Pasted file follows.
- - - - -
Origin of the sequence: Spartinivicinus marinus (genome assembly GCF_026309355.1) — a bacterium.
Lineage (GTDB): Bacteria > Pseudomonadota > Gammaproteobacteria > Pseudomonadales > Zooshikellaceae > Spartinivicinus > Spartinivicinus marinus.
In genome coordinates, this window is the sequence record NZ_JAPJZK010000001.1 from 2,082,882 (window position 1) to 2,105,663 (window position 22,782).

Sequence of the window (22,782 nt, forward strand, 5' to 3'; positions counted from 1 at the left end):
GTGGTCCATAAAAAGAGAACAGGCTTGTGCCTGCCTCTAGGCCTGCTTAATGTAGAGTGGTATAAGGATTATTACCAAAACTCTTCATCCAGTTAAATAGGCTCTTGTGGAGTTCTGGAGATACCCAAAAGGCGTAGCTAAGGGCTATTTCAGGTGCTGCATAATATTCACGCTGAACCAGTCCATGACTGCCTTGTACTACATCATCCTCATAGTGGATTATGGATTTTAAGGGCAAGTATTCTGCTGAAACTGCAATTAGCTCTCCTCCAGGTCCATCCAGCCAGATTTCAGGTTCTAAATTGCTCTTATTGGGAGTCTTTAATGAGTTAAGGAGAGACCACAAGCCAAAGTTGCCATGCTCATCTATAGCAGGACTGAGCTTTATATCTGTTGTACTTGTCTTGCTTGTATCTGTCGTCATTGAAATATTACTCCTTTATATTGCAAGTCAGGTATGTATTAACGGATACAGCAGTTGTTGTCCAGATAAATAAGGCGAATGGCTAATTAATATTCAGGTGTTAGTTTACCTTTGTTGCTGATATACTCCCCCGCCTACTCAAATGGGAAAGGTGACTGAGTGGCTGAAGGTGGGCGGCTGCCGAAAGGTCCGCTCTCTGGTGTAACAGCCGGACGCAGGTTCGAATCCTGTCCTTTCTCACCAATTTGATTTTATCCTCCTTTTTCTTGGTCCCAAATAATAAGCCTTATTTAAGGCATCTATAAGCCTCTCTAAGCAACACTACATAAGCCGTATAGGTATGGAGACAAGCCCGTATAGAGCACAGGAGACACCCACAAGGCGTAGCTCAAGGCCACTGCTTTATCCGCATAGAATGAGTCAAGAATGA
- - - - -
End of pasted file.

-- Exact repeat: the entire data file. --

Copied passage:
Origin of the sequence: Spartinivicinus marinus (genome assembly GCF_026309355.1) — a bacterium.
Lineage (GTDB): Bacteria > Pseudomonadota > Gammaproteobacteria > Pseudomonadales > Zooshikellaceae > Spartinivicinus > Spartinivicinus marinus.
In genome coordinates, this window is the sequence record NZ_JAPJZK010000001.1 from 2,082,882 (window position 1) to 2,105,663 (window position 22,782).

Sequence of the window (22,782 nt, forward strand, 5' to 3'; positions counted from 1 at the left end):
GTGGTCCATAAAAAGAGAACAGGCTTGTGCCTGCCTCTAGGCCTGCTTAATGTAGAGTGGTATAAGGATTATTACCAAAACTCTTCATCCAGTTAAATAGGCTCTTGTGGAGTTCTGGAGATACCCAAAAGGCGTAGCTAAGGGCTATTTCAGGTGCTGCATAATATTCACGCTGAACCAGTCCATGACTGCCTTGTACTACATCATCCTCATAGTGGATTATGGATTTTAAGGGCAAGTATTCTGCTGAAACTGCAATTAGCTCTCCTCCAGGTCCATCCAGCCAGATTTCAGGTTCTAAATTGCTCTTATTGGGAGTCTTTAATGAGTTAAGGAGAGACCACAAGCCAAAGTTGCCATGCTCATCTATAGCAGGACTGAGCTTTATATCTGTTGTACTTGTCTTGCTTGTATCTGTCGTCATTGAAATATTACTCCTTTATATTGCAAGTCAGGTATGTATTAACGGATACAGCAGTTGTTGTCCAGATAAATAAGGCGAATGGCTAATTAATATTCAGGTGTTAGTTTACCTTTGTTGCTGATATACTCCCCCGCCTACTCAAATGGGAAAGGTGACTGAGTGGCTGAAGGTGGGCGGCTGCCGAAAGGTCCGCTCTCTGGTGTAACAGCCGGACGCAGGTTCGAATCCTGTCCTTTCTCACCAATTTGATTTTATCCTCCTTTTTCTTGGTCCCAAATAATAAGCCTTATTTAAGGCATCTATAAGCCTCTCTAAGCAACACTACATAAGCCGTATAGGTATGGAGACAAGCCCGTATAGAGCACAGGAGACACCCACAAGGCGTAGCTCAAGGCCACTGCTTTATCCGCATAGAATGAGTCAAGAATGA